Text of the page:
They brought an ambition and imagination to pop that has inspired thousands of bands, then and since, to make plenty of marvellous records and innumerable awful ones. And then, nothing. Just four famous men, doodling and dabbling and resting on their hard-won laurels. Overnight, it seemed, the only Beatles who still mattered, who still had an effect, were the Beatles in the past.
If only it were true. In fact, the solo Beatles have exerted an influence on pop music as stifling and malign as their collective impact was positive. It wasn't their fault. They were simply, as ever, pleasing themselves. But without each other to worry about, they were that much easier to please. Nearly every kind of flatulent excess, grandiose whim and whining self-justification that has become commonplace in the music business since the start of the Seventies was either pioneered or legitimised by an ex-Beatle. John Lennon liked to flatter himself that punk rock was down to him. He didn't know how right he was.
The trouble was that, even after The Beatles ceased to be idols to the world at large (Lennon and Euro-hippies excepted), they were still role models for other musicians. Not so much for their music, which (Lennon again excepted) soon ceased to be of much importance, but in their pop star conduct as it related to the buying public.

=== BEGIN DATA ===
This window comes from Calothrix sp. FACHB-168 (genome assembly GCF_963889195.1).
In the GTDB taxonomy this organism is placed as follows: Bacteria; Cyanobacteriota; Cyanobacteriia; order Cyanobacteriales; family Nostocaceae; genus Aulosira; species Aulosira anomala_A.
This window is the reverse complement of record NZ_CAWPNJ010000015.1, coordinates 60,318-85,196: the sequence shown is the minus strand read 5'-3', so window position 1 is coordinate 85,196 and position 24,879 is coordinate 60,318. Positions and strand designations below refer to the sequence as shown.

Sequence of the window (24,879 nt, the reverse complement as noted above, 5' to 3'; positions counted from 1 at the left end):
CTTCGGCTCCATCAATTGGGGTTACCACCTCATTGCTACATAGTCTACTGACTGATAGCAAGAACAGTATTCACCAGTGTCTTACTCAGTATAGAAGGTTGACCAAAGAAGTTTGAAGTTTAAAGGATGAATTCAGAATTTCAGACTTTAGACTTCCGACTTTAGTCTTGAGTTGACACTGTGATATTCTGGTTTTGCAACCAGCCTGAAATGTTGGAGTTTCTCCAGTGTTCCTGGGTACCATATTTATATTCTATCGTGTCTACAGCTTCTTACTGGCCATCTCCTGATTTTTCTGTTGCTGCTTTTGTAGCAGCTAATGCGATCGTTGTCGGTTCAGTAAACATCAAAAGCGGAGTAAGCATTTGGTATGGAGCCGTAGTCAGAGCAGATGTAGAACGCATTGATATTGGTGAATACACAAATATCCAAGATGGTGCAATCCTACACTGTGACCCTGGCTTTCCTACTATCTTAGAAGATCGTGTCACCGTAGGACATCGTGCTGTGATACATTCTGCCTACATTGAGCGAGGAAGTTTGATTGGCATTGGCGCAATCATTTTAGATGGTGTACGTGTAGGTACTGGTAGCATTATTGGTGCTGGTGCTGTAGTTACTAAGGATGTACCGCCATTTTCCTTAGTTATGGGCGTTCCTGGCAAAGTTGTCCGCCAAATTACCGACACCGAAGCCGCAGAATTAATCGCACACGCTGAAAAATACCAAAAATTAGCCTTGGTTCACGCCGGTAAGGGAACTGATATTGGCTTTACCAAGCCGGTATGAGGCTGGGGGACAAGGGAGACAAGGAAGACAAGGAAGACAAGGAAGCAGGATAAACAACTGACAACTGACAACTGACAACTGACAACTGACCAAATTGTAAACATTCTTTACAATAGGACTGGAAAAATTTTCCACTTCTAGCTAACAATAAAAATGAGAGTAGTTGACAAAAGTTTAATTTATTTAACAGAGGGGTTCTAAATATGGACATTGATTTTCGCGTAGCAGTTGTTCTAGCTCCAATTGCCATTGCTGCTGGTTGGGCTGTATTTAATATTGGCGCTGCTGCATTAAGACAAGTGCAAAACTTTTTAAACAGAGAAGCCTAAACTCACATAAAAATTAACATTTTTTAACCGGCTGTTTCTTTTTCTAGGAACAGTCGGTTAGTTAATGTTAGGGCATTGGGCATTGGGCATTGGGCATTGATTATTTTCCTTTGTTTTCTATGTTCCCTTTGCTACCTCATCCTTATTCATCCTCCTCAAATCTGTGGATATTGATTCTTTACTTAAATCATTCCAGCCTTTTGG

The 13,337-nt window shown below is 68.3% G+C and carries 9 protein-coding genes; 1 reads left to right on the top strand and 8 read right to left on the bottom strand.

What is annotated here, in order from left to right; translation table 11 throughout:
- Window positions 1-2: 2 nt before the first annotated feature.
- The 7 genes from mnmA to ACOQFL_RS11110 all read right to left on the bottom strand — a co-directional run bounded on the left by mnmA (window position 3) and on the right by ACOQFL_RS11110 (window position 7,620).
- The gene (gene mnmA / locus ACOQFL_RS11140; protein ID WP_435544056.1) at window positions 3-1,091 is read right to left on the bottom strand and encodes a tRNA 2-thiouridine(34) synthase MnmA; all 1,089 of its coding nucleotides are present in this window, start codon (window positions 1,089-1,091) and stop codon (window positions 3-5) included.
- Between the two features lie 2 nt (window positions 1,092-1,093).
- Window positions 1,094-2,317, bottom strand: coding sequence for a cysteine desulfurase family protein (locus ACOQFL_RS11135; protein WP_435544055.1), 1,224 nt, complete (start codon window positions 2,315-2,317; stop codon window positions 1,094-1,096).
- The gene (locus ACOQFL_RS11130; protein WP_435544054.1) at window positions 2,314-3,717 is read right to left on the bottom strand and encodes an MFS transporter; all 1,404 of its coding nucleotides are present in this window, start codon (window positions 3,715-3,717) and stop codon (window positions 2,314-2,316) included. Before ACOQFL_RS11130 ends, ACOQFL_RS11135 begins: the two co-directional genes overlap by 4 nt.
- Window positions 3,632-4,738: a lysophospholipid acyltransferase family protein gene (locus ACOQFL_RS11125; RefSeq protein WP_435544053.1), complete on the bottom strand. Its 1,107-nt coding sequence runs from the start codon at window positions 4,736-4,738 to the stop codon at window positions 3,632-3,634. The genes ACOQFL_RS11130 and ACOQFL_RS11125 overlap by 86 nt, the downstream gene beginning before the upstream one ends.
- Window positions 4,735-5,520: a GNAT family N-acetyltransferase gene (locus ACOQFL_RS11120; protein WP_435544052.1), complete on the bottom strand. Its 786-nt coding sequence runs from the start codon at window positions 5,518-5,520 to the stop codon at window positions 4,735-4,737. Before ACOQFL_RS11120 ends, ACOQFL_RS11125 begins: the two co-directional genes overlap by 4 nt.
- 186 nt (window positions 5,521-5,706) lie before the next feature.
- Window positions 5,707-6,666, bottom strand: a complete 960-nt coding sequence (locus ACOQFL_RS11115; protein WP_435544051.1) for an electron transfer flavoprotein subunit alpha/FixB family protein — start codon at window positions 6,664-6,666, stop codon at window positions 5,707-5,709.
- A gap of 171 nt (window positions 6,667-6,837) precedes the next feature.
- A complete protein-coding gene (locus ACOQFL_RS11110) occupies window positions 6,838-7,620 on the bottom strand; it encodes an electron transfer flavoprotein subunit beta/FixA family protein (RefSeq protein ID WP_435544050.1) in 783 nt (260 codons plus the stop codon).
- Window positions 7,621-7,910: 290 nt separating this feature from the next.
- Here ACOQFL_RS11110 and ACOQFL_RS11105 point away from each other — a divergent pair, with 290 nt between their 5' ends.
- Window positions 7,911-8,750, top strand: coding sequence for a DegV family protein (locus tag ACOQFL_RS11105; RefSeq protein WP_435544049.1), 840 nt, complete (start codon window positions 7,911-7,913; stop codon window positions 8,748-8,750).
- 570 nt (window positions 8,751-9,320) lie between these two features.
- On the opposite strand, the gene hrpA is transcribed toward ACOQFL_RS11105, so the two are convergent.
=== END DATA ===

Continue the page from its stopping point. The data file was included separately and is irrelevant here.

If a Beatle did it, it had to be all right. If a Beatle wanted to make records featuring the well concealed talents of his missus; or treat the studio as a therapist's office; or put out a triple album padded with pointless instrumentals; or play country music, badly, with his famous mates; or organise charity concerts with his famous mates; or lend his name to the recorded results of shitfaced sessions with his not-quite-so-famous mates; then that was just fine. They'd been in the Beatles. They could do whatever they damn well pleased.
Again, they were more right than they knew. The reason people put up with it was because these were, after all, Beatles. Whatever a Beatle did was by definition interesting. The same didn't necessarily hold true for other rock musicians, but - monkey see, monkey do - they weren't about to let that stop them. So, as the Seventies plodded on, audiences got accustomed to seeing arrogance substituted for talent; celebrity confused with merit; judgement supplanted by egomania; and worst of all, self-importance taking the place of fun. Aside from glam - and that was largely a local, British phenomenon - mainstream rock found itself leeched of sex, merriment and pleasure by disciples of the ex-Beatles. And rock fans let them get away with it - cheered them on, even. Then, at the end of the decade, those same fans had the cheek to launch a Disco Sucks campaign. Disco didn't suck. It was one of the few areas in pop where the former Beatles held no sway.